Maplewood Marine Restoration Project

About the project

The Maplewood Marine Restoration Project is located on the north shore of Burrard Inlet, approximately two kilometres east of the Ironworkers Memorial Bridge, in a marine site that was identified as a restoration priority by the Tsleil-Waututh Nation. The site lies within a large marine tidal area immediately south of a wildlife conservation area. The upland Maplewood Flats Conservation Area is managed and administered by Environment Canada and operated by the Wild Bird Trust of British Columbia.

Location of the proposed Maplewood Marine Restoration Project

The project site is located within a deep waterlot basin – up to nine metres deep – that was dredged in the 1940s to support a gravel extraction business and was later used as a log storage area. The project is anticipated to enhance approximately five hectares of low-value marine habitat into higher-value marine habitat for fish, birds and other wildlife.

The project will be delivered by the Vancouver Fraser Port Authority’s Habitat Enhancement Program, which focuses on creating, restoring and enhancing fish and wildlife habitat to help maintain a balance between a healthy environment and future infrastructure development that may be required for port operations. A portion of the marine habitat created at the project site will be used to fulfil the fisheries habitat offsetting requirements for the Centerm Expansion Project, as determined by Fisheries and Oceans Canada.

What’s new

Construction for the Maplewood Marine Restoration Project is in its final stages, and we expect all construction-related work will be done by the end of May 2020. The current activities are some of the most technical and important work on this project. They are essential to raising the elevation of the basin floor to allow marine vegetation to be planted and ultimately establish.

Upcoming night time work:

We are now putting sand in an area close to the shore of Burrard Inlet. Safe access to this marine area is restricted to a period between the highest tide of the day and subsequent highest low tide. Currently, this tidal period happens between late evening and early morning hours. In order to ensure safety of our workers, we have transitioned to overnight construction. We expect overnight work to continue for two to three weeks. Once complete, all infilling will be done.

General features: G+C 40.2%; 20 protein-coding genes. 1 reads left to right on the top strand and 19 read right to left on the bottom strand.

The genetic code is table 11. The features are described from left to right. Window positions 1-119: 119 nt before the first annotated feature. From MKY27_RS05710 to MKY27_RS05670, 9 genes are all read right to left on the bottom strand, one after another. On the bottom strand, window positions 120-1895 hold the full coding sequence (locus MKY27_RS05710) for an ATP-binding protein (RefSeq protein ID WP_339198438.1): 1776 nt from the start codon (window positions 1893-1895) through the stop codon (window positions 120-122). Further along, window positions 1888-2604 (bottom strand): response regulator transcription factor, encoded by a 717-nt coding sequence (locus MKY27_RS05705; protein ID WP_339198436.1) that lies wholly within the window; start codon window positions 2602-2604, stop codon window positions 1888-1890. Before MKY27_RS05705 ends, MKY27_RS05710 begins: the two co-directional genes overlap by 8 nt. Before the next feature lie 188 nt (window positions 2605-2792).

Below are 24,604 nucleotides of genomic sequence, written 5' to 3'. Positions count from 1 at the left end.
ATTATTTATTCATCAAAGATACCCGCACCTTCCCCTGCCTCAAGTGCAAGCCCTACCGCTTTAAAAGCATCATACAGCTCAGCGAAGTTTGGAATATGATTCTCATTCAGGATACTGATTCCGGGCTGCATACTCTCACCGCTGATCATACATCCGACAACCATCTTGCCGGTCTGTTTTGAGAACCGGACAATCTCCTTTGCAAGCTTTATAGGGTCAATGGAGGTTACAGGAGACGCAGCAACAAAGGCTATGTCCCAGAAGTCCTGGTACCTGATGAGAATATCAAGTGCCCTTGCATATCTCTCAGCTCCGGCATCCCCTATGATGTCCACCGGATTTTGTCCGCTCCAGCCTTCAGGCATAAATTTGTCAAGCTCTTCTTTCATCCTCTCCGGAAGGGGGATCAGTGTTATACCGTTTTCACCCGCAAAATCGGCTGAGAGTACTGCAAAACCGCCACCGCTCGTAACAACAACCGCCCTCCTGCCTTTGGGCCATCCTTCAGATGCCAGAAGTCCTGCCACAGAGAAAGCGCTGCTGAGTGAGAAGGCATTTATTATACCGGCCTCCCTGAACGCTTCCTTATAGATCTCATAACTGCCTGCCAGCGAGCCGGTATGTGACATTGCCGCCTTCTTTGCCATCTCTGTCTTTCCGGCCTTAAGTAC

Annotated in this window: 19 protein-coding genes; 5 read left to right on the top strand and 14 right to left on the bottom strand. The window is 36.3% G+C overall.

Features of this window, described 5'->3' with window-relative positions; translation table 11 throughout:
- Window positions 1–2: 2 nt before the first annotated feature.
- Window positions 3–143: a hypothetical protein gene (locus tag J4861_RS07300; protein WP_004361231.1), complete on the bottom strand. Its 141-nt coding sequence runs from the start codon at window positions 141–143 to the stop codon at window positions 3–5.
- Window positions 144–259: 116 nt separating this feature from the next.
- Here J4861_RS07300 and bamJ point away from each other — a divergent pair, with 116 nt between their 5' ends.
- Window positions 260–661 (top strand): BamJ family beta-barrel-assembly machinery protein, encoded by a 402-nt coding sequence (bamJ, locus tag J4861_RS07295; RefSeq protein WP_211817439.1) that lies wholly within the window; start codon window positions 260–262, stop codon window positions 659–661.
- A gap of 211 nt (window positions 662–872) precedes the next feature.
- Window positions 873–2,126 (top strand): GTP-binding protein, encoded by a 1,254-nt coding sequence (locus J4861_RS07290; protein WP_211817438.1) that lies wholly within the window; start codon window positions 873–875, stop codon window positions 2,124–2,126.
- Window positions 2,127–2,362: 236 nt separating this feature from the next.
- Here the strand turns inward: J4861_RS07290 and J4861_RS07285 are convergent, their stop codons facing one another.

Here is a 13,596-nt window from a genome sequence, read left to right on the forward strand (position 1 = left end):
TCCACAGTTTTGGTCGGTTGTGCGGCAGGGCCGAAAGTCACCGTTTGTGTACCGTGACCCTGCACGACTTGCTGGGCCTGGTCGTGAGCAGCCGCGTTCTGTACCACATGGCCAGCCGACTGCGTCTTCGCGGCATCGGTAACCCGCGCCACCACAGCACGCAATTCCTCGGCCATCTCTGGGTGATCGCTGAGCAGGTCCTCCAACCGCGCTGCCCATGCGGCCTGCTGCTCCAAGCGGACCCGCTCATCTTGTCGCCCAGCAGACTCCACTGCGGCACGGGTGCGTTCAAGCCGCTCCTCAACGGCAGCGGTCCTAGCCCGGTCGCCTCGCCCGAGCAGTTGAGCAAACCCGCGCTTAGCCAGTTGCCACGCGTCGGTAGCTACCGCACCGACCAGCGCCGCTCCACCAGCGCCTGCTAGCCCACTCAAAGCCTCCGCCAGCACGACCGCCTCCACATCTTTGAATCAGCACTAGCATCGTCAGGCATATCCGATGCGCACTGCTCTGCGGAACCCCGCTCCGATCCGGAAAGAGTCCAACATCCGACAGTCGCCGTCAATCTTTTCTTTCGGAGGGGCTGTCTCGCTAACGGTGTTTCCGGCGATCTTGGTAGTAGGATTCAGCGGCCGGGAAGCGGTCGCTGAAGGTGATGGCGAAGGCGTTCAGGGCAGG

What to expect:

Nearby residents will notice light in the area and are likely to hear construction-related noise. We will have measures in place to reduce impacts. We will require all lights for work to be pointed down, and not towards land, to minimize light impact on neighbours.

Mitigation measures for fish and birds are in place, including a full-time environmental monitor onsite throughout the remainder of construction activities this spring.

We will continue to work closely with Indigenous groups, stakeholders and regulators, and will notify the public of project updates, as appropriate.



Our approach to public and stakeholder engagement is based on two-way communication and open dialogue, working together to ensure the community, the environment and the economy are all considered during project planning.

The location of this habitat enhancement project was chosen based on input from stakeholders and Indigenous groups.

During engagement, we asked you to provide feedback on the Project team’s proposed notification methods for construction and project updates, and a proposed ecological or cultural feature. We held an open house on October 2, 2018.


March 2020 – Project overview – Maplewood Marine Restoration Project [PDF]
June 2018 – Field Studies Notification [PDF]
April 2018 – Field Studies Notification [PDF]
March 2018 – Field Studies Notification [PDF]